A Guide to Buying a Portable Push Camera

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A Guide to Buying a Portable Push Camera

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Purchasing an inspection camera can be one of your most important investments in the drain cleaning industry. Having the right camera in your toolset can boost your efficiency, productivity and ultimately your profitability. If you are considering a push-cam, you want to make sure your investment is the right one, especially if you’re a self-employed professional.

In addition to setting a realistic budget based on your business needs, you’ll want to consider three main areas: what your typical job site looks like (residential vs. commercial, etc.); what features are important to you, including video and display size; and the types and sizes of pipes you’ll normally be inspecting.

Consider your work environment

Where you work will have a major impact on the best camera choice for you. If you perform most of your inspections through basement clean-outs or need to inspect multiple access points on a job, a smaller, more portable unit is your best choice. It will be easier to carry up and down stairs and less likely to dent a customer's walls and woodwork. This is also true if you more often serve apartment complexes or large corporate buildings rather than single family homes. 

On the other hand, if you inspect primarily through outdoor manholes, portability is less of a consideration, and the thicker pushrod of a larger system will offer better performance when inspecting larger lateral connections and small mains. As you won’t often need to carry your tools up or down a level, bigger systems that meet your future needs can be considered.

Play into pipe size 

Naturally, size of pipe has great bearing on camera system choice. Common sense says the larger the pipe diameter, the larger the system should be. However, larger systems do have thicker, more rigid pushrods which cannot traverse bends in smaller lines and may also have larger camera heads that simply do not fit. Conversely, smaller-diameter systems are designed with more flexible rods to negotiate tighter bends. These systems will fit in larger lines but may suffer the 'wet noodle' effect where the rod twists back and forth, bunching up in the line.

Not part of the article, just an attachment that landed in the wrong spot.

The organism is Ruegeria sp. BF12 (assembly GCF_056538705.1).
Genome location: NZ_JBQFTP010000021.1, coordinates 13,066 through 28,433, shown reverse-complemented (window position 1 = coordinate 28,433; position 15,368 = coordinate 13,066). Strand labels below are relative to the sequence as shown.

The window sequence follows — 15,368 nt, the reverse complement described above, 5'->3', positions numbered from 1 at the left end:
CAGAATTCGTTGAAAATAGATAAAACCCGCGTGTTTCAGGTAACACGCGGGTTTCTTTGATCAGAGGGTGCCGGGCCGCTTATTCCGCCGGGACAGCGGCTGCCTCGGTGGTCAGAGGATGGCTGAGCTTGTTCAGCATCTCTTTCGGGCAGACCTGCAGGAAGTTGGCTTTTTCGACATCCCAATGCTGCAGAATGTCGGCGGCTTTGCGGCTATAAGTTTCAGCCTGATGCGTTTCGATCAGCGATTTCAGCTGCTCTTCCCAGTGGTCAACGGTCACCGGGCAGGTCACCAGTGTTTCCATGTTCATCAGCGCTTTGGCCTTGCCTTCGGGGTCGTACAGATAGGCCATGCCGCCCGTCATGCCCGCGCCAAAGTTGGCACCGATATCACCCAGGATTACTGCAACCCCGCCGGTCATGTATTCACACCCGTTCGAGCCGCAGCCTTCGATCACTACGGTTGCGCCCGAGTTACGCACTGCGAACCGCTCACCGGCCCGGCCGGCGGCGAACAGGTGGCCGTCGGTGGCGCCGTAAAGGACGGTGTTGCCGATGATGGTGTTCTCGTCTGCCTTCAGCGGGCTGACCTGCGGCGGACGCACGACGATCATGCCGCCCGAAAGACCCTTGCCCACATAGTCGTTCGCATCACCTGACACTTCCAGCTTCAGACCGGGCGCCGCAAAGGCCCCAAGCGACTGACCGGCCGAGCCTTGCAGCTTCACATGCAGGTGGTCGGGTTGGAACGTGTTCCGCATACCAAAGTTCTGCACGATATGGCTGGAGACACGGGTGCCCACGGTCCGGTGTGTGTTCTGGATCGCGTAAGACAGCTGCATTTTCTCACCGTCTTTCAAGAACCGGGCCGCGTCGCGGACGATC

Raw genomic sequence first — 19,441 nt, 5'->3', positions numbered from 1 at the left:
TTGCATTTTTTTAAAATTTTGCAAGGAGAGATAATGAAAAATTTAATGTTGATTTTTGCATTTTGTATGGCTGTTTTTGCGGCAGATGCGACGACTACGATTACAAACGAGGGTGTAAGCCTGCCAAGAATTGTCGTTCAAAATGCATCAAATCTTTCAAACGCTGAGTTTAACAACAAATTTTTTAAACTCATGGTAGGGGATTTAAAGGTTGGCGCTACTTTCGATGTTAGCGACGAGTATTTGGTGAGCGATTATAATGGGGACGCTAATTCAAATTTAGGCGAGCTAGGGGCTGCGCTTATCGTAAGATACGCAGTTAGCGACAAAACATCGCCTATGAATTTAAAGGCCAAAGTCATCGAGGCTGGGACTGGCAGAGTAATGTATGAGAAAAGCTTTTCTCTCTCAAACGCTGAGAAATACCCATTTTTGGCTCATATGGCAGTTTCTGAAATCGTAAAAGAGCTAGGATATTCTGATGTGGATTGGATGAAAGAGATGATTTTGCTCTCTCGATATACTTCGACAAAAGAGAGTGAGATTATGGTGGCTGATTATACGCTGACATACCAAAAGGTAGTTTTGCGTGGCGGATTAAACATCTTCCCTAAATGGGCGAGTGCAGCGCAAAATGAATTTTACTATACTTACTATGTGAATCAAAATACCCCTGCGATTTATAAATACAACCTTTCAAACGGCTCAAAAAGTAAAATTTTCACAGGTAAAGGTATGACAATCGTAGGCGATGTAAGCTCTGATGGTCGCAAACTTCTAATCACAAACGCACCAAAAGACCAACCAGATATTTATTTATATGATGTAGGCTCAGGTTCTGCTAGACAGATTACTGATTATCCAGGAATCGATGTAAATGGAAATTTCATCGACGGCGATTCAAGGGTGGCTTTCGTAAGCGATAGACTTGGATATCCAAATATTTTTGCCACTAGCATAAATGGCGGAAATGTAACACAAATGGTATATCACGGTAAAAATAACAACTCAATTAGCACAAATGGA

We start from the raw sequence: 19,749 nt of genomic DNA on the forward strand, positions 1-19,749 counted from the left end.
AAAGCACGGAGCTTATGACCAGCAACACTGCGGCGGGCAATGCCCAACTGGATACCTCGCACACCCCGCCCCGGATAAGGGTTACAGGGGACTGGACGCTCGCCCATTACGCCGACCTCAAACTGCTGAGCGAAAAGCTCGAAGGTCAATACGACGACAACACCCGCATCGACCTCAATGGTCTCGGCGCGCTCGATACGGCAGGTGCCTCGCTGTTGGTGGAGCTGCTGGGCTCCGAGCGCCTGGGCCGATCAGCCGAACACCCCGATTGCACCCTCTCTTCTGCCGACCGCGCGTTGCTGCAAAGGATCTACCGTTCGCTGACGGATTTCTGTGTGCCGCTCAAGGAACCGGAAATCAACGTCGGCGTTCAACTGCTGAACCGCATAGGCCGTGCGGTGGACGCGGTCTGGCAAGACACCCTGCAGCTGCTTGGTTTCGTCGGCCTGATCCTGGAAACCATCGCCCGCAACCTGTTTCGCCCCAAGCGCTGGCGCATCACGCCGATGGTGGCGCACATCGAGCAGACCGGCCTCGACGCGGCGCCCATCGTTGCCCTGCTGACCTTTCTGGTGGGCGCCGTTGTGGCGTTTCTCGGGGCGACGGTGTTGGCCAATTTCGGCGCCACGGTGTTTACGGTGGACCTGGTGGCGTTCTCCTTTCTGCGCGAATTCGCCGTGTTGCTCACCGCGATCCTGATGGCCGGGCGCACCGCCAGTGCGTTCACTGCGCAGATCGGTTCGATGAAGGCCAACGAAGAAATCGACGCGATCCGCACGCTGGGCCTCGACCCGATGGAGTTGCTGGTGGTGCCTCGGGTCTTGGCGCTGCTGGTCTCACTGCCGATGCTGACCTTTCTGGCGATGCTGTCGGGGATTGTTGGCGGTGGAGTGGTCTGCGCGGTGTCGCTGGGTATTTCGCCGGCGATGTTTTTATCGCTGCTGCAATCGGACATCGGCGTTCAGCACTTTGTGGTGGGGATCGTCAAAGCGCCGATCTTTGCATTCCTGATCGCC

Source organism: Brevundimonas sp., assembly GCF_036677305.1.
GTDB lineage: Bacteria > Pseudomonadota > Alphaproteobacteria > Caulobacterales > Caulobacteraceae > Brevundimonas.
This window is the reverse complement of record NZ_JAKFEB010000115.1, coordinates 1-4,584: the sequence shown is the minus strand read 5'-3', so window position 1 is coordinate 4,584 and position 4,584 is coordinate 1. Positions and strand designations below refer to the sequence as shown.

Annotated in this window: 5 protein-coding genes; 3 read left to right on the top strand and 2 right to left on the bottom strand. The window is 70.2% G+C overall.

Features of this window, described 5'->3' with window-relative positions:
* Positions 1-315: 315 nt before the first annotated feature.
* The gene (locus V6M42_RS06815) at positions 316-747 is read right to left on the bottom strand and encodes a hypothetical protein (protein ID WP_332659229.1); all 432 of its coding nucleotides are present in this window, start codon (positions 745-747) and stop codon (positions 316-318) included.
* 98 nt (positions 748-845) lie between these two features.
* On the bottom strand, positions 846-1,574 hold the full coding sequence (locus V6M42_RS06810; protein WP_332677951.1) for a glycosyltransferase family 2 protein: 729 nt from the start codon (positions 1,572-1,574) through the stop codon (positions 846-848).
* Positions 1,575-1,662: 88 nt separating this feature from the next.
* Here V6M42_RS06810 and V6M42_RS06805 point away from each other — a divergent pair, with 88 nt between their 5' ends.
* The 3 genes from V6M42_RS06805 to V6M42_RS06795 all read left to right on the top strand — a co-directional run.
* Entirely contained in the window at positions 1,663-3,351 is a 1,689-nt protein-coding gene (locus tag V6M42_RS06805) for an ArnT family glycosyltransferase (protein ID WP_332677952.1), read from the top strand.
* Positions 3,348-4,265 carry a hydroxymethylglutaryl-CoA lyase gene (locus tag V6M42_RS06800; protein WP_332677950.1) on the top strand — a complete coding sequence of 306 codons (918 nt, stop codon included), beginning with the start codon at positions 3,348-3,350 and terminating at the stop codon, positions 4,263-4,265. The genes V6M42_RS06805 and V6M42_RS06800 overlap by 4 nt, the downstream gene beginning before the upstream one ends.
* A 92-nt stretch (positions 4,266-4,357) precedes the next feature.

Review key features

Today’s camera systems include a host of options, particularly with video quality and display size. At their core, inspection cameras are built to see what is inside a pipe, so be sure to check a camera’s image clarity. You want to be sure of what you are diagnosing. Generally, screen size increases with system size. Construction of the products and electronics you choose are also vital considerations. Your camera will need to withstand harsh environments and somewhat rugged use. When thinking about the electronic components, you will want to see what repair options are available and how easy it is to use overall. You may also want to consider if adjustable brightness of the display screen is helpful for you, as well as how video can be recorded, downloaded and saved from the system. Access to video later can be beneficial during a job itself, but it can also be used for your own marketing and business content purposes. 

Ultimately, any tool performs best within a limited range of applications. In the world of drain cleaning, a tool that says it does it all for every situation probably doesn’t serve any of those situations particularly well. Making the best choice involves understanding what your most common applications are, and how well the system can manage the challenges when used outside that range. Ask questions of vendors, understand your business needs and consider the lifespan of the camera you invest in, and you’ll be on your way to making a beneficial investment for your drain cleaning business. 

Learn more about MyTana’s family of inspection systems.


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